Fig 3. Correlation distribution between the game phases and the session structure.

Space usage (X2 = 46.17; gl = 4; p < .001 / Fisher’s exact test = 47.87; p < .001) was associated with the lesson phases, although this association was weak (C = .250; p < .001). In the warm-up phase full court activities predominated (ASR = 6.5), while in the main activity phase half court usage prevailed (ASR = 4.9) and there were fewer cases than expected of full court activities (ASR = -5.2). Tasks in a reduced space, less than half the court, were scarce, representing just 7.2%.

Ball presence was dominant in the tasks (93.7%). A significant association (X2 = 7.65; gl = 2; p < .05 / Fisher’s exact test = 129.81; p < .001) was found between ball presence in tasks and lesson parts where they were used, although this association was low (φc = .105; p < .05).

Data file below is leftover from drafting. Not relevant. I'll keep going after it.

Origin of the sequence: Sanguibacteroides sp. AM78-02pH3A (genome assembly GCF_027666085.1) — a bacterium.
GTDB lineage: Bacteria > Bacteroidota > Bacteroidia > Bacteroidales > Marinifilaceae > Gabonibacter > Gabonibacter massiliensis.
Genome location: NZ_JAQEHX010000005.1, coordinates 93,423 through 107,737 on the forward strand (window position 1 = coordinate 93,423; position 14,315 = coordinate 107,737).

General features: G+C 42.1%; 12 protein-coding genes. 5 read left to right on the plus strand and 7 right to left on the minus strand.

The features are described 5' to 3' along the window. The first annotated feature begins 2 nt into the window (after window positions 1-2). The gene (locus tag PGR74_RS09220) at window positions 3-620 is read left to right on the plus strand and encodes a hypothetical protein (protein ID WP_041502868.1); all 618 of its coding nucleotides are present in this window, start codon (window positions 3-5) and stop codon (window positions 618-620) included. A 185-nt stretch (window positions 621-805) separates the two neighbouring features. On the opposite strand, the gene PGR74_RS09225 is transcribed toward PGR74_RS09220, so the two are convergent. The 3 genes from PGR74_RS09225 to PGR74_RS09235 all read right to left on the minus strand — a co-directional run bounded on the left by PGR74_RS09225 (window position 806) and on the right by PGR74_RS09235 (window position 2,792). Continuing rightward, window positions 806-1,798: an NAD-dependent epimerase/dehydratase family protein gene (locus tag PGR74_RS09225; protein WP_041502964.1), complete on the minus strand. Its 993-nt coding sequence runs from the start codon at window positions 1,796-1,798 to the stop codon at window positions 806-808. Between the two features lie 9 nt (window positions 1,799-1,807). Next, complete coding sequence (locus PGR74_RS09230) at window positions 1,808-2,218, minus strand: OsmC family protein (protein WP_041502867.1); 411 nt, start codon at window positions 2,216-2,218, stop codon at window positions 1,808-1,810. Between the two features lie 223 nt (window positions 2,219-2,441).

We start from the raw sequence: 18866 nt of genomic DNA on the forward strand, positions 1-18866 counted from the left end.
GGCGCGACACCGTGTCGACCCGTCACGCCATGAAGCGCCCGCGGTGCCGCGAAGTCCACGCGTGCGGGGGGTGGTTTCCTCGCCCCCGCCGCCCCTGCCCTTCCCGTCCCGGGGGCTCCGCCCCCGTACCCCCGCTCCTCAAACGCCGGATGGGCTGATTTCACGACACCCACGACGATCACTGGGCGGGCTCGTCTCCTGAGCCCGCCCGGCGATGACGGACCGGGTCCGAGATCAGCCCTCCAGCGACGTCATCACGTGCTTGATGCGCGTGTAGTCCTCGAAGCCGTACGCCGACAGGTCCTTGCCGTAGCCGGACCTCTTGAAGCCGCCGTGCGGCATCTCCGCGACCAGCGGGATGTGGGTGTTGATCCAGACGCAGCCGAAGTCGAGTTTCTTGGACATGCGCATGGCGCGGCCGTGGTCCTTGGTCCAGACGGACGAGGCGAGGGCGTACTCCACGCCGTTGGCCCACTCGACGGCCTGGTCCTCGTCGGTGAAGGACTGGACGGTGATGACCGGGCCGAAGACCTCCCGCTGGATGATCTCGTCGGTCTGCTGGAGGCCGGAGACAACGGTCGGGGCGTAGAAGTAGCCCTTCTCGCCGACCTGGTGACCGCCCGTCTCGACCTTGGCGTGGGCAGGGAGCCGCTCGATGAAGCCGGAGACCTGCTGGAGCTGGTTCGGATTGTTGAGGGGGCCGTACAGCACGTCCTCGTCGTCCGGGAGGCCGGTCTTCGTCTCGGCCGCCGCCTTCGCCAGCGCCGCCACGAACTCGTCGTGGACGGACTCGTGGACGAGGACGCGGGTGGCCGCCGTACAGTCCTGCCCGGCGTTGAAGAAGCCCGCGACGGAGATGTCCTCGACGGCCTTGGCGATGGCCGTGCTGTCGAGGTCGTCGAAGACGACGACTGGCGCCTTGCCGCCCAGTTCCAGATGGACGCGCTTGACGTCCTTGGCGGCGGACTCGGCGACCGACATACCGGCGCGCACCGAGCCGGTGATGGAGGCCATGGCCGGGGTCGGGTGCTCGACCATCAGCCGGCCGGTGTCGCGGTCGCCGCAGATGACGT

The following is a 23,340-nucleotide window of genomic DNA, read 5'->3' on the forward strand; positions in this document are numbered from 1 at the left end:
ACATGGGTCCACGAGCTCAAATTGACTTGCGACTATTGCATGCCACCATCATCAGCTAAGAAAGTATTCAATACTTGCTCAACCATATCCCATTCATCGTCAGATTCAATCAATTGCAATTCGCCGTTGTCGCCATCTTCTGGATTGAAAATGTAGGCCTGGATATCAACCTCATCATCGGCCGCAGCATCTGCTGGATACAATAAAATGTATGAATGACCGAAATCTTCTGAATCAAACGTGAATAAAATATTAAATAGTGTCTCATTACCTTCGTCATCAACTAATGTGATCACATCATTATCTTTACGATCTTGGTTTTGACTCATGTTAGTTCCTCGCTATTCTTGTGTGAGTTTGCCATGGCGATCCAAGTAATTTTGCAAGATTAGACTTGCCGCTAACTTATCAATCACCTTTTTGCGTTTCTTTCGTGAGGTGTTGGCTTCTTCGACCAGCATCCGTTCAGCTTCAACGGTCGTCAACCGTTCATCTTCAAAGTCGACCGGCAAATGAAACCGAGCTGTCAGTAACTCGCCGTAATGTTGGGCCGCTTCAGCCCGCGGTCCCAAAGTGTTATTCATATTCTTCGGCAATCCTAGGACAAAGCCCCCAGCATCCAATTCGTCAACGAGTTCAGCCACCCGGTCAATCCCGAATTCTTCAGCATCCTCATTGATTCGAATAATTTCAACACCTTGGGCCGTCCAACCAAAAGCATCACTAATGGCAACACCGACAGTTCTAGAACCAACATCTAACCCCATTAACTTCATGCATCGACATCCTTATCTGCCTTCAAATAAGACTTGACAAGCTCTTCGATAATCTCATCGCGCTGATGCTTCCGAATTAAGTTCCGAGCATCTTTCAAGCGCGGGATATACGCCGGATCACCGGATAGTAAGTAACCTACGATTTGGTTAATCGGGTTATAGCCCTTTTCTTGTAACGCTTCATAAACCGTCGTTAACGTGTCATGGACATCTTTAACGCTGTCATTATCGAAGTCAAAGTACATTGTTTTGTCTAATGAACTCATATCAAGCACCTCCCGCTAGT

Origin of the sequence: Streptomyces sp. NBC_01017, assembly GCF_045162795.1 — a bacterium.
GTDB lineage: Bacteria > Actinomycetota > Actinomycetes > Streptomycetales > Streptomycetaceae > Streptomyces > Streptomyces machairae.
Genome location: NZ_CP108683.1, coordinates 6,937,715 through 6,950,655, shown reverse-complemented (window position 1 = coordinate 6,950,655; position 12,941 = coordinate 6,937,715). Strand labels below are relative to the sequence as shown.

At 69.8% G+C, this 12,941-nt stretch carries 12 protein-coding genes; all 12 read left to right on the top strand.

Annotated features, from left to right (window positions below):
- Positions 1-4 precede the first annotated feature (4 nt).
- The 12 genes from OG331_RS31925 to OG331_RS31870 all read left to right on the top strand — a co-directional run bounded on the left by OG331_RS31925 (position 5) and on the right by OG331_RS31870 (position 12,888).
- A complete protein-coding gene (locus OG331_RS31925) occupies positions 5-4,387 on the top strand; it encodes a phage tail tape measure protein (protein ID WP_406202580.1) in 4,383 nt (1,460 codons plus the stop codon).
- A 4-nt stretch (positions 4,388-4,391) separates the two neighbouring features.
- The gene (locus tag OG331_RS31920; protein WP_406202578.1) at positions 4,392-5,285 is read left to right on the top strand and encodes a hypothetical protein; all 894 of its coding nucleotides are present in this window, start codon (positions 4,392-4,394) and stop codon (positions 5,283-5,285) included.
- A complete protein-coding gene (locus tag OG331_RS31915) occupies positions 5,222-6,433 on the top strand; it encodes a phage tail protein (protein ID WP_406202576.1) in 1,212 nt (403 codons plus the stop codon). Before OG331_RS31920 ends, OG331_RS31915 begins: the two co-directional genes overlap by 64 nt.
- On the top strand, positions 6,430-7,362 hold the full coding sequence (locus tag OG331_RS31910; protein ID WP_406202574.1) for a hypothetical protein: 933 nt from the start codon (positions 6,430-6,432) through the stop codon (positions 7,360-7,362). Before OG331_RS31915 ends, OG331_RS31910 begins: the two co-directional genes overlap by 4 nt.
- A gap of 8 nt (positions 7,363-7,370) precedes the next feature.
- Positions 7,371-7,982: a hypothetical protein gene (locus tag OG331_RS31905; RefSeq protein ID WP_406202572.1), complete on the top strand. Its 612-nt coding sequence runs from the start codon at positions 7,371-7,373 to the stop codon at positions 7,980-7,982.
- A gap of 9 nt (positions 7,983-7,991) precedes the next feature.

Lastly, the analysis showed significant associations between planned feedback in the task (X2 = 190.41; gl = 6; p < .001/ Fisher’s exact test = 190.50; p < .001) and the parts of the lesson with a moderate association (φc = .370; p < .005). The correlation chart (Fig 4) shows that in the warm-up phase there were more cases of motivational feedback (ASR = 3.7) and less cases than expected of prescriptive feedback (ASR = -4.0); also, it is noticeable that in this phase there were contents without planned feedback (ASR = 7.5). The future teachers employed the prescriptive (ASR = 8.9) and interrogative feedback (ASR = 3.9) more in the main activity of the lesson, showing fewer cases than expected of motivational feedback (ASR = 9.7).

Fig 4. Correlation distribution between the planned feedback and session structure.